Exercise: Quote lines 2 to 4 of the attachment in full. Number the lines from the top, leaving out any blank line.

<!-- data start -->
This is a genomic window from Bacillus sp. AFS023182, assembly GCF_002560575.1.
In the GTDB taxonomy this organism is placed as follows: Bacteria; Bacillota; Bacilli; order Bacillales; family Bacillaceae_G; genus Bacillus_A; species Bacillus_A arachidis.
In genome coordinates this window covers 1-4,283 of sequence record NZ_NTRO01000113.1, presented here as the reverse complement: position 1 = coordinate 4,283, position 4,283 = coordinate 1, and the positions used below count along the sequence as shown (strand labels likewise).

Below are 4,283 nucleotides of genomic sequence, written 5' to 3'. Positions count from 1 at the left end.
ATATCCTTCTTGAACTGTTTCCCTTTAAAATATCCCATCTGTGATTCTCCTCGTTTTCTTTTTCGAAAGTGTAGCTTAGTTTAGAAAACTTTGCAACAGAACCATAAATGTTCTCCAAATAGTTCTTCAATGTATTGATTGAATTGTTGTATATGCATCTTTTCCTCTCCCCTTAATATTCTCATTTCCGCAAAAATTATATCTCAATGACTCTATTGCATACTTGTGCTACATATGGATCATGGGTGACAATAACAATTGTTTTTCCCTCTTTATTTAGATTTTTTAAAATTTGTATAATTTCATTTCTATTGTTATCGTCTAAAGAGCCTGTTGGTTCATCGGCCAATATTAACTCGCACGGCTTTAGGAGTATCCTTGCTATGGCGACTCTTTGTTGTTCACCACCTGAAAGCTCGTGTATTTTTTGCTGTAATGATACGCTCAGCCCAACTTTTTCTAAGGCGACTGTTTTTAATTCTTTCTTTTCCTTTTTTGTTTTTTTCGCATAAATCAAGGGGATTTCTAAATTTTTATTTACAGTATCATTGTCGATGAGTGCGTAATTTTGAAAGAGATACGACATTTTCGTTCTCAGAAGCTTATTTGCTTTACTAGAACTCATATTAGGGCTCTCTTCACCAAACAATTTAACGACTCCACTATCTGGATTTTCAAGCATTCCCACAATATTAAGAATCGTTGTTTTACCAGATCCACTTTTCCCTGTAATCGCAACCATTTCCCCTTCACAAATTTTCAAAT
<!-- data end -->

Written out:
In the GTDB taxonomy this organism is placed as follows: Bacteria; Bacillota; Bacilli; order Bacillales; family Bacillaceae_G; genus Bacillus_A; species Bacillus_A arachidis.
In genome coordinates this window covers 1-4,283 of sequence record NZ_NTRO01000113.1, presented here as the reverse complement: position 1 = coordinate 4,283, position 4,283 = coordinate 1, and the positions used below count along the sequence as shown (strand labels likewise).

Below are 4,283 nucleotides of genomic sequence, written 5' to 3'. Positions count from 1 at the left end.